The most expensive option on this truck was, as you might imagine, the 5.7-liter Hemi V-8 engine upgrade from the base 3.7-liter V-6. It’s an extra $2,295 and includes a heavy-duty oil cooler and radiator to help with towing. Options included the $770 ST Popular Equipment Group that adds Sirius satellite radio, a 40/20/40-split front seat, cruise control and front and rear floormats, and the $495 chrome package gave us shiny rims and accents on the front and rear bumpers. Add to that the $450 factory spray-in bedliner and the $335 receiver hitch, and the final price came in at $29,660.

2011 Toyota Tundra Double Cab [Download Monroney]
Toyota sent us the two-wheel-drive Double Cab that offers (like the Ram) conventional-opening rear doors and a powerful 5.7-liter V-8, for a base price of $27,665.

Additional options included an upgraded stereo with an iPod USB port, XM satellite radio and Bluetooth capability for $510, the $160 Cold Weather Package that gave us a bigger battery and starter, and mudflaps. Finally, Toyota ordered a pretty serious Tow Package for $660 that includes a brake-controller prewire, 4.30:1 gears, a transmission cooler and gauge, 7-pin connector and heavy-duty alternator. Other assorted extras — like heated mirrors, 18-inch wheels, daytime running lights, floormats and a drop-in bedliner — round out our test unit to a total of $29,698.

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I think you have an error on the test spec sheet. Look at the ratios for the titan's transmission. It has 2nd as 1.54:1 and third at 1.52:1. Seems might close if you ask me.

Good catch. The Titan's 2nd gear ratio should be listed as 2.37:1; 3rd gear 1.52:1. We'll try to get the spec sheet changes asap.

on the tundra the radio was reading "Made In America" by Toby. That is the awesome truth.

Ford wins 6 of the 8 tests and they come in 3rd?

Ram wins 1 test and comes in 1st?

Mike, I know you are no longer here but you were in charge of this test and I think you could have done better.

I also thought the constant comments about the F-150 being lighter was a bit snarky. The comment about the tailgate set and ITBC of which I both love was also snarky.

Where were the comments about the other trucks being lighter when GM and the others were lighter in the other tests????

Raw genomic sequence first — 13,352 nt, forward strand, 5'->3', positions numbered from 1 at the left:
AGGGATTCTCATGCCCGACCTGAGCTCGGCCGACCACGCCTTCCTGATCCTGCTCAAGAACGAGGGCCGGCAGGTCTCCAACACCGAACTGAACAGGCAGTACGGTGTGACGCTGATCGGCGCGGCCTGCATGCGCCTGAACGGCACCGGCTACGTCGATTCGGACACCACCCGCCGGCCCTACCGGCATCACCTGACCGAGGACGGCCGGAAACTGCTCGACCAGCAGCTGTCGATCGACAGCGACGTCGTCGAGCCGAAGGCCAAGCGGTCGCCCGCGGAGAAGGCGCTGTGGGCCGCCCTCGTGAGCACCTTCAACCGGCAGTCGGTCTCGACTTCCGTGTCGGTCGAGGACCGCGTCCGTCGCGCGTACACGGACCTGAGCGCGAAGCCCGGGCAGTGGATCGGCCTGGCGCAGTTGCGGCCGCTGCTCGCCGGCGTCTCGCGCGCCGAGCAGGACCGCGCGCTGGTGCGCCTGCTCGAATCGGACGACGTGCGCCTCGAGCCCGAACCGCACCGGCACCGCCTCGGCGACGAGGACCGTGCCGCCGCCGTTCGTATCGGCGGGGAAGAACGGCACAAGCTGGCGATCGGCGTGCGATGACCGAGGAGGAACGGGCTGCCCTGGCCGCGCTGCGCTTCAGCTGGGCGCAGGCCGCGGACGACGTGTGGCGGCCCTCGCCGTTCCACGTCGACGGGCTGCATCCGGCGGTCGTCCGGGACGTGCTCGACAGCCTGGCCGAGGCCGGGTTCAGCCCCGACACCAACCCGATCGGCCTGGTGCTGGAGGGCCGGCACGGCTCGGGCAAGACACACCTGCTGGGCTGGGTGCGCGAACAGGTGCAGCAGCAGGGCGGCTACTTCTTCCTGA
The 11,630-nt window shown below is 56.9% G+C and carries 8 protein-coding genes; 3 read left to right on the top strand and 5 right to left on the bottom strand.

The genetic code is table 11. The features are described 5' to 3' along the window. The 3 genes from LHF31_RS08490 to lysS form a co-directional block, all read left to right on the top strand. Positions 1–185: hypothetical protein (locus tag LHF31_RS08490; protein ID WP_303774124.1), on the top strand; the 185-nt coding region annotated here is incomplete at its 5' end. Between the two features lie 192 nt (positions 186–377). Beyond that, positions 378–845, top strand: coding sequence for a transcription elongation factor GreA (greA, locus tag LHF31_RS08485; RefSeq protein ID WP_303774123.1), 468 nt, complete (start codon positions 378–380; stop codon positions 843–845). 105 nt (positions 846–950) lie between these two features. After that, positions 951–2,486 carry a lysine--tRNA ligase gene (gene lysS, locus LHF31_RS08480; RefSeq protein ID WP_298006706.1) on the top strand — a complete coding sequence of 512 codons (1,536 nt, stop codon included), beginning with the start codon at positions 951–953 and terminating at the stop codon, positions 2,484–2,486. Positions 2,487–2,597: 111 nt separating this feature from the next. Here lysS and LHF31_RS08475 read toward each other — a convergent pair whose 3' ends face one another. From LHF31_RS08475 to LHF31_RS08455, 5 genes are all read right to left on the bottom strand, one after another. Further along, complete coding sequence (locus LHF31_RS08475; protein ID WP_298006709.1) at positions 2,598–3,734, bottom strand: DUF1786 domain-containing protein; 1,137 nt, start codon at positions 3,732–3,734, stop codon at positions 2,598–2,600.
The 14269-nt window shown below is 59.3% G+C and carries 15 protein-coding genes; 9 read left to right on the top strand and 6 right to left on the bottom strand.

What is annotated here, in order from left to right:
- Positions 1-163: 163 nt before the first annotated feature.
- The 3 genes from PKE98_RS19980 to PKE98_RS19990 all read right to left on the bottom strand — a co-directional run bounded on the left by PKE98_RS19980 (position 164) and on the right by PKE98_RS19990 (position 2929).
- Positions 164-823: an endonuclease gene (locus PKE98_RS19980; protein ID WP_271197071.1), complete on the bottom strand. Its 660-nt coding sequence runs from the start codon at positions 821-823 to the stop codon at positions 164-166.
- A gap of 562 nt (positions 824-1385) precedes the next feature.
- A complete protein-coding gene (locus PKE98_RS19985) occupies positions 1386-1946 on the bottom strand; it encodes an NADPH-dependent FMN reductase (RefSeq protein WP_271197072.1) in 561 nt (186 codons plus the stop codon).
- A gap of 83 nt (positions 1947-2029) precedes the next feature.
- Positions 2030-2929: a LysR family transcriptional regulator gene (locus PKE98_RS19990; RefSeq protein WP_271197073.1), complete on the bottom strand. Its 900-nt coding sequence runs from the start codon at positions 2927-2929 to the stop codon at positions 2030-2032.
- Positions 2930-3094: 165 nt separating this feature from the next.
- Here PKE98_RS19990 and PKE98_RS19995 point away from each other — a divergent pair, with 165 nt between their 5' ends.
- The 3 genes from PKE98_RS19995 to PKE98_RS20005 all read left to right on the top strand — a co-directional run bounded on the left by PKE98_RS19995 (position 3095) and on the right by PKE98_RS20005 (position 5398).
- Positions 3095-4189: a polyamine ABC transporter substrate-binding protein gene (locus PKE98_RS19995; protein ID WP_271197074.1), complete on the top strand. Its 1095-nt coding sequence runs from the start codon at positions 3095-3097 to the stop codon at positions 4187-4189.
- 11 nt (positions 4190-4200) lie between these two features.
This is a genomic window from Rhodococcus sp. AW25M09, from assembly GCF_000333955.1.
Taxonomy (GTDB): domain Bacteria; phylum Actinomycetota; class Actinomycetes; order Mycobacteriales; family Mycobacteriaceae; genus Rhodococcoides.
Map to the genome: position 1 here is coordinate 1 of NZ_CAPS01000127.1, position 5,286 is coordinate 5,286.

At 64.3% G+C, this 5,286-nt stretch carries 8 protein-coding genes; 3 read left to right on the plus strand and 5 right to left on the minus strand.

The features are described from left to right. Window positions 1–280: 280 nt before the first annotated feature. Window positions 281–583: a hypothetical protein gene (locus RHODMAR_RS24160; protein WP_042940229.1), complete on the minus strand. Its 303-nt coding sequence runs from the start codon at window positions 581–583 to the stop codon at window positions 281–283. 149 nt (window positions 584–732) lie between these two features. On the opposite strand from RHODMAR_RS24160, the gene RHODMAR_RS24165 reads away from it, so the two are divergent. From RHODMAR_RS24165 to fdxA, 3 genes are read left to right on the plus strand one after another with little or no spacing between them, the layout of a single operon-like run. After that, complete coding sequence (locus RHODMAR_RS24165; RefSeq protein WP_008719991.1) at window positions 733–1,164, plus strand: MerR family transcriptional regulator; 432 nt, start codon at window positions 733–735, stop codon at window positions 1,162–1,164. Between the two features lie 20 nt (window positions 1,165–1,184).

I recall that you loved the Ram tradesman when it came out. That is only in regular cab.

I think you should have called this test "most back seat room for under $30k" or made it known what cab configuration you wanted because the results clearly were not based on performance but on back seat room. Performance wise and overall, the F-150 was clearly the best.

@Tim, did you see that the F-150 had the smallest/narrowest tire.
The reduced aerodynamic drag of a narrow/small tire + the lightest weight is what gave the F-150 the win in mileage.

It was that same undersized tire which provided the win in the unloaded handling coarse, and when the weight was added overwhelmed the tire-leading to last place in the loaded handling.
That small tire gave the F-150 the shortest overall gearing, hence the fastest acceleration performance.

If the RAM really is the best truck for $30K, and people accept this as fact, then the new number-one best-selling truck in America will be the Dodge RAM instead of the F-series truck from Ford.

I will miss hearing that anthem: "This is Mike Levine from Pickuptucks.com"

If you believe that the "best" truck, or any vehicle, is the one that sells the most you have more faith in the general public's ability to choose what best for me than I do. I don't follow sales numbers. If truck "A" sells 5 out of every truck made and truck "B" sells 3 or 4 out of 10 is that compelling enough to buy truck "A" for no other reason? Besides that, how boring is the thought that their is a "best" truck here for everyone?

@George- I think you meant reduced rolling resistance of the tires, not aerodynamic resistance. I dont think tires catch enough wind resistance in the first place for more narrow tires to really make a difference.

Rick, that is exactly the reason I drive a 2009 Tundra 4dr 4X4 5.7L Limited. That's the best truck for me but it also costs half again as much as a $30K truck.

No, a narrow tire does have less drag.
The smaller tire brings the body of the truck closer to the ground, and by being an inch narrow, the outside edge is further tucked in, out of the airstream.

@George- The wind resistance between 2 sets of tires with only one inch width difference would be insignificant. Rolling resistance would be a bigger factor.

tell me how can you buy 2wd truck? where can you use it? well 30000$ cant buy 4wd a proper truck real truck 2wd sucks

@ zenek I use a 2wd truck every day. Commuting to work and back, hualing my atv, towing my holiday trailer, trips to the dump and hardware store. Put on a decent set of tires for the winter and your good to go.

I am for the 2011 Ford F-150. The two-door feature makes it look sexier. I would like to get one, but not in this current gas prices.

This comparison is certainly neck and neck as you guys have included all the trucks that are competing against one another
in the market. I have the Ford F-150 model. There are a few drawbacks but overall, I am quite pleased about what this truck has to offer.

Allowing Ford to pretend that a ecoboost SuperCab was not available is lame.

They brought a truck that you NEVER see on the street, their short bed Reg Cab work truck pickup but equipped with a turbo six. A total unicorn. I've seen the V8 long bed Reg Cab, and I've seen the ecoboost crew cab quite a bit, but the Reg Cab short bed trucks you see on the street have a NA Six.

They should have required the testers to load sandbags into the Ford to equal the curb weight of the other vehicles.

Only fair, right?